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Low cold tolerance of the invasive lizard Eutropis multifasciata constrains its potential elevation distribution in Taiwan

Lin, Te-En, Chen, Tai-Yu, Wei, Hsin-Lin, Richard, Romain, Huang, Shu-Ping
Journal of thermal biology 2019 v.82 pp. 115-122
body temperature, climate, cold, cold tolerance, invasive species, lizards, models, overwintering, prediction, soil temperature, survival rate, weather, winter, Taiwan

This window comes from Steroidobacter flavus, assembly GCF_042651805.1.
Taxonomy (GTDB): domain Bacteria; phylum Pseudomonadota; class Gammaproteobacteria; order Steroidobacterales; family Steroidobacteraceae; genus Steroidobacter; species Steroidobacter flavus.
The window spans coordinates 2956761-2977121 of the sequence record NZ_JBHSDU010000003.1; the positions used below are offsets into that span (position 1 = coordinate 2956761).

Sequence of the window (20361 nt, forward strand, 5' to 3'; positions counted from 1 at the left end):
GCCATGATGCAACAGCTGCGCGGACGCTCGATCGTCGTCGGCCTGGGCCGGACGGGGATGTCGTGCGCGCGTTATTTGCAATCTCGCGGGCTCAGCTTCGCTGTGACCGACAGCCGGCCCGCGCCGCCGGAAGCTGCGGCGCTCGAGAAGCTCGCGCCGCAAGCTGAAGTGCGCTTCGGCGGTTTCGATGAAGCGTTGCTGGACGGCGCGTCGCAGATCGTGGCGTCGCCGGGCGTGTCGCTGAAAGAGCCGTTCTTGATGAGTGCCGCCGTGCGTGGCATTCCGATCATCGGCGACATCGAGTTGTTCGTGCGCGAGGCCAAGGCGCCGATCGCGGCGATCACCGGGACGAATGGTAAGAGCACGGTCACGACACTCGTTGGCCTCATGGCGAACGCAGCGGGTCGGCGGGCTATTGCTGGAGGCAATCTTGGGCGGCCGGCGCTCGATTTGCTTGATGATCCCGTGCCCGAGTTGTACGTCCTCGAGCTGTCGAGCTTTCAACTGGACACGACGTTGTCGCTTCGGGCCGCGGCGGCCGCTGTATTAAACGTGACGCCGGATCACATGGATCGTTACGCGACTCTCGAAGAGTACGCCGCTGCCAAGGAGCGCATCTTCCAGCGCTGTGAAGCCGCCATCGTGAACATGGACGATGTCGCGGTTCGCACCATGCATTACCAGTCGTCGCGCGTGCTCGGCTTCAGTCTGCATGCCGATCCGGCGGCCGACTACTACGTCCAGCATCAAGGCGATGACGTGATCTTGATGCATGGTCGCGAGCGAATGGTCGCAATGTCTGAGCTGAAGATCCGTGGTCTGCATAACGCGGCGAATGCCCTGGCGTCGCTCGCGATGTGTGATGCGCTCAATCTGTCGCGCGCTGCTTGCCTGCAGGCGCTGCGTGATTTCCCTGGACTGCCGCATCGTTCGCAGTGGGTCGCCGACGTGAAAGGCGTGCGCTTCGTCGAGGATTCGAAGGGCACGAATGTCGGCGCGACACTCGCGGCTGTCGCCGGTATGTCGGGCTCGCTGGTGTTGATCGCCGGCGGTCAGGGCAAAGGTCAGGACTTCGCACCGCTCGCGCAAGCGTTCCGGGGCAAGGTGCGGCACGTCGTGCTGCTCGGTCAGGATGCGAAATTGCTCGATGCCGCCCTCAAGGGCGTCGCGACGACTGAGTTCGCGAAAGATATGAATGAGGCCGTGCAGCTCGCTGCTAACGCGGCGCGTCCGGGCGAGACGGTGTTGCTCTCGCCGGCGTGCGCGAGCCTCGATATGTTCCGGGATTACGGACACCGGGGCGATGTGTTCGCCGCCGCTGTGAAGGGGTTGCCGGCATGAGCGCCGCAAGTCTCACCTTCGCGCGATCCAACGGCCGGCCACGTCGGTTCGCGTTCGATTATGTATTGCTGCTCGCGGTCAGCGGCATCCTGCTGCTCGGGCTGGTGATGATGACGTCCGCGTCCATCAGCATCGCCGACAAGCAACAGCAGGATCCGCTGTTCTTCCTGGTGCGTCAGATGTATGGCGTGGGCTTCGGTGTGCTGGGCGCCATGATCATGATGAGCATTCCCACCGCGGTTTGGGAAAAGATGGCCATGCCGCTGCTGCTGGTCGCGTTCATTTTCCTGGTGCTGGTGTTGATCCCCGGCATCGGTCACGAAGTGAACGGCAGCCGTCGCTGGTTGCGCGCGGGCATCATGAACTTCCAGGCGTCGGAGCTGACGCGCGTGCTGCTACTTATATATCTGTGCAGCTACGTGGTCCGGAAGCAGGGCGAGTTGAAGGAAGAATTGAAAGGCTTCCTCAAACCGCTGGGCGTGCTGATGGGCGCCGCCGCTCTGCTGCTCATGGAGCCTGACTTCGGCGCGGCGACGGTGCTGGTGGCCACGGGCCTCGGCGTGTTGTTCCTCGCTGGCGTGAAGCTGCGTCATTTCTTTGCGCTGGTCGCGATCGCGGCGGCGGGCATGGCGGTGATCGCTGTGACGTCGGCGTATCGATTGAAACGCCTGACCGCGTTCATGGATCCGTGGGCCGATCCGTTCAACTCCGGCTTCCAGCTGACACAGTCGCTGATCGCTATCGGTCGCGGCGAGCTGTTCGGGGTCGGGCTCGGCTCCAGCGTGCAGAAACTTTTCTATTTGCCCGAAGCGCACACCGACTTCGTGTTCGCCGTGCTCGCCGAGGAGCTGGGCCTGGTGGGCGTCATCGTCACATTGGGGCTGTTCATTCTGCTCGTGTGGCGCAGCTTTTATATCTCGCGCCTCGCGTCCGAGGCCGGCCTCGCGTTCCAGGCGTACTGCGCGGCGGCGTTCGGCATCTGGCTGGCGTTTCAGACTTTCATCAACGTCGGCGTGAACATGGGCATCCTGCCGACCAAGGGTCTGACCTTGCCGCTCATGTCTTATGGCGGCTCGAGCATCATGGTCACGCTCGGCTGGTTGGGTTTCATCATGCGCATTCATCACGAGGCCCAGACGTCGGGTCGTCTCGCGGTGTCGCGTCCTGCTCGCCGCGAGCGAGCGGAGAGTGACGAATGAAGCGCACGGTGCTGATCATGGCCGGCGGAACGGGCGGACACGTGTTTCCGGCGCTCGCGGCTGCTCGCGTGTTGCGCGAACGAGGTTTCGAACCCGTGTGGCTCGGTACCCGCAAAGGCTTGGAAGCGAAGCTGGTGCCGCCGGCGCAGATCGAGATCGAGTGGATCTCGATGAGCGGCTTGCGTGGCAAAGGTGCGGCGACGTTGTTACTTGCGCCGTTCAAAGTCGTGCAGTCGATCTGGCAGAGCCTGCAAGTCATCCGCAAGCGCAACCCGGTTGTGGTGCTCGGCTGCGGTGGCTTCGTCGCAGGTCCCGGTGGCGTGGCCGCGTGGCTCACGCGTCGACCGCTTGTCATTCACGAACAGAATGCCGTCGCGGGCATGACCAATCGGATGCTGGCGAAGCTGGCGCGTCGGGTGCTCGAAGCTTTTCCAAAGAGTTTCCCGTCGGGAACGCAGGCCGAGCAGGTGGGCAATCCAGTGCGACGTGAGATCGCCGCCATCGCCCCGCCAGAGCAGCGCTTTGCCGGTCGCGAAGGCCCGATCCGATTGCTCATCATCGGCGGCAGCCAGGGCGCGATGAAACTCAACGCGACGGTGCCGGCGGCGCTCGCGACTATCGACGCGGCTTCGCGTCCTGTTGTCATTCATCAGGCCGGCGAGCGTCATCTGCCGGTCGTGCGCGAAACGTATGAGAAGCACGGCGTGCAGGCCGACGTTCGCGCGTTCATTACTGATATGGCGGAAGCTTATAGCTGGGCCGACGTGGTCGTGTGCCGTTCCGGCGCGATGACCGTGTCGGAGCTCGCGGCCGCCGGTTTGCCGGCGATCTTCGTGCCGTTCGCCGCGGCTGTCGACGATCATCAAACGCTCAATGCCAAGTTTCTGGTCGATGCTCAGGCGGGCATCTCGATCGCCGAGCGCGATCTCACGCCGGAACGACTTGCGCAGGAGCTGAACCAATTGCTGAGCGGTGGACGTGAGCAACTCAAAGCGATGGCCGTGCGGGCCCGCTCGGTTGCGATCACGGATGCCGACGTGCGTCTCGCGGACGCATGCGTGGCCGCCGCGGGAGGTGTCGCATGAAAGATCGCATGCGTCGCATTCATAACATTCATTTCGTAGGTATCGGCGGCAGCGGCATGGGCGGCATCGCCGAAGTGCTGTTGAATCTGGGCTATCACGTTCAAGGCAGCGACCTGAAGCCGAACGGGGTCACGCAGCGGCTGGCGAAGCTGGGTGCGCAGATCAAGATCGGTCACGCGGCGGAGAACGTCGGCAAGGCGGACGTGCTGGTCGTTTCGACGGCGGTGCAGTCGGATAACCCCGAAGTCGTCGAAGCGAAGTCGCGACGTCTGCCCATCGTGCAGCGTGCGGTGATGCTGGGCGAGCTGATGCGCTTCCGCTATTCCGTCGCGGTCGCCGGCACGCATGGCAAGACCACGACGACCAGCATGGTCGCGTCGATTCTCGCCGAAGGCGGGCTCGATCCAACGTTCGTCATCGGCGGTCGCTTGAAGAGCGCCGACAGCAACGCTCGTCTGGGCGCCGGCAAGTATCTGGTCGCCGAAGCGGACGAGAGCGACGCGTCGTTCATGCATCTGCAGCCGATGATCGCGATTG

1. The invasive many-lined sun skink, Eutropis multifasciata, is established in much of southern Taiwan and is spreading northward. We investigated whether winter temperatures constrain further dispersion of this skink by comparing its cold tolerance to the spatial distribution of winter temperatures in Taiwan.2. We measured the 28-day survival rate of this species at 4 constant temperatures (10−16 °C in 2 °C increments) and its critical thermal minimum (CTmin), i.e., the body temperature at which the righting reflex is lost during the cooling process. For comparison with the spatial distribution of temperatures over Taiwan, we used the biophysical model Niche Mapper™ in order to simulate the soil temperatures, where lizards are inactive in the winter, during the coldest month of the year, January, under three climatic scenarios (average temperature, average−3 °C, average+3 °C).3. Our results indicate that this species has low tolerance to cold. Combining cold tolerance data with soil temperature data suggests that its upper elevation limit could range from 1000 m to 1500 m, above which the weather is lethal and precludes overwintering. The locations of sightings of E. multifasciata are consistent with this prediction, with no known locations above 500 m elevation.4. This study highlights that the winter climate is a major factor in determining population establishment and hence in limiting this species’ range. Future studies would benefit from accounting for low winter temperatures and their potential influence on range limits of invasive species.